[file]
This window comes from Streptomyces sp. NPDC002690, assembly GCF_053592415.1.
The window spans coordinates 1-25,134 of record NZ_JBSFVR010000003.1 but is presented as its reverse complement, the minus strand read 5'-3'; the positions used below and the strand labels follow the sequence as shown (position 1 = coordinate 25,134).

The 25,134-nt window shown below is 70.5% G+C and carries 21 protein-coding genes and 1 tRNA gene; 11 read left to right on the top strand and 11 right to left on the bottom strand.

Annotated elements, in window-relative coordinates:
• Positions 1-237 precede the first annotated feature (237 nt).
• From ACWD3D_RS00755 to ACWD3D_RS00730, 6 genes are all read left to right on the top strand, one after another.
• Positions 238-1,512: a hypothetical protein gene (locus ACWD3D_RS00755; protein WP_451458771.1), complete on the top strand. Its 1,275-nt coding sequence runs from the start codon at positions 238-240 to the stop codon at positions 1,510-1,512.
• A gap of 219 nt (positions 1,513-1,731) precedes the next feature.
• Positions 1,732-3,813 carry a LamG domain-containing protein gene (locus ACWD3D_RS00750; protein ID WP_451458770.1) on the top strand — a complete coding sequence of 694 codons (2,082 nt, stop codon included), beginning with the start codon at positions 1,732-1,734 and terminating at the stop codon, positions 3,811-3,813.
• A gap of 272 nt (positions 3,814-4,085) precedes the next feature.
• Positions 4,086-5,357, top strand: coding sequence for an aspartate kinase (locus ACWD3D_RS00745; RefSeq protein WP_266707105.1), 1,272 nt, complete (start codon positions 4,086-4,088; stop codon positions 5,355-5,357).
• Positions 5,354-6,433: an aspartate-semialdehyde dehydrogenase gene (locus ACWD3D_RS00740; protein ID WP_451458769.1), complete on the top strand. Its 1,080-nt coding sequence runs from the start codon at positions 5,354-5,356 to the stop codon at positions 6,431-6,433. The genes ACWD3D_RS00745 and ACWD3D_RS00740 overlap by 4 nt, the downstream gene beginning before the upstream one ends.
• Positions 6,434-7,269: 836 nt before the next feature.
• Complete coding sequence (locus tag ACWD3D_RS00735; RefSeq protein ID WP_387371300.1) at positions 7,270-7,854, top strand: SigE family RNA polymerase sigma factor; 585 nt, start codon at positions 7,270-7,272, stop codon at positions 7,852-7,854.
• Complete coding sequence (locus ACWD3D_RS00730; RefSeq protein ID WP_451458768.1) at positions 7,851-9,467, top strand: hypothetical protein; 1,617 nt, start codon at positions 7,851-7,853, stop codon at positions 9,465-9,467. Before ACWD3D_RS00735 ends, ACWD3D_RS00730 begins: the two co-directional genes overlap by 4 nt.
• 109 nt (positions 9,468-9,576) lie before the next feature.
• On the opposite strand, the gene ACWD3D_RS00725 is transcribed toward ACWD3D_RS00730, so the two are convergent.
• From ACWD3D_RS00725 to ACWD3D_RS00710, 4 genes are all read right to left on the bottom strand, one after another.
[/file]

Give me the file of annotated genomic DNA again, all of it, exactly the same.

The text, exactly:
This window comes from Streptomyces sp. NPDC002690, assembly GCF_053592415.1.
The window spans coordinates 1-25,134 of record NZ_JBSFVR010000003.1 but is presented as its reverse complement, the minus strand read 5'-3'; the positions used below and the strand labels follow the sequence as shown (position 1 = coordinate 25,134).

The 25,134-nt window shown below is 70.5% G+C and carries 21 protein-coding genes and 1 tRNA gene; 11 read left to right on the top strand and 11 right to left on the bottom strand.

Annotated elements, in window-relative coordinates:
• Positions 1-237 precede the first annotated feature (237 nt).
• From ACWD3D_RS00755 to ACWD3D_RS00730, 6 genes are all read left to right on the top strand, one after another.
• Positions 238-1,512: a hypothetical protein gene (locus ACWD3D_RS00755; protein WP_451458771.1), complete on the top strand. Its 1,275-nt coding sequence runs from the start codon at positions 238-240 to the stop codon at positions 1,510-1,512.
• A gap of 219 nt (positions 1,513-1,731) precedes the next feature.
• Positions 1,732-3,813 carry a LamG domain-containing protein gene (locus ACWD3D_RS00750; protein ID WP_451458770.1) on the top strand — a complete coding sequence of 694 codons (2,082 nt, stop codon included), beginning with the start codon at positions 1,732-1,734 and terminating at the stop codon, positions 3,811-3,813.
• A gap of 272 nt (positions 3,814-4,085) precedes the next feature.
• Positions 4,086-5,357, top strand: coding sequence for an aspartate kinase (locus ACWD3D_RS00745; RefSeq protein WP_266707105.1), 1,272 nt, complete (start codon positions 4,086-4,088; stop codon positions 5,355-5,357).
• Positions 5,354-6,433: an aspartate-semialdehyde dehydrogenase gene (locus ACWD3D_RS00740; protein ID WP_451458769.1), complete on the top strand. Its 1,080-nt coding sequence runs from the start codon at positions 5,354-5,356 to the stop codon at positions 6,431-6,433. The genes ACWD3D_RS00745 and ACWD3D_RS00740 overlap by 4 nt, the downstream gene beginning before the upstream one ends.
• Positions 6,434-7,269: 836 nt before the next feature.
• Complete coding sequence (locus tag ACWD3D_RS00735; RefSeq protein ID WP_387371300.1) at positions 7,270-7,854, top strand: SigE family RNA polymerase sigma factor; 585 nt, start codon at positions 7,270-7,272, stop codon at positions 7,852-7,854.
• Complete coding sequence (locus ACWD3D_RS00730; RefSeq protein ID WP_451458768.1) at positions 7,851-9,467, top strand: hypothetical protein; 1,617 nt, start codon at positions 7,851-7,853, stop codon at positions 9,465-9,467. Before ACWD3D_RS00735 ends, ACWD3D_RS00730 begins: the two co-directional genes overlap by 4 nt.
• 109 nt (positions 9,468-9,576) lie before the next feature.
• On the opposite strand, the gene ACWD3D_RS00725 is transcribed toward ACWD3D_RS00730, so the two are convergent.
• From ACWD3D_RS00725 to ACWD3D_RS00710, 4 genes are all read right to left on the bottom strand, one after another.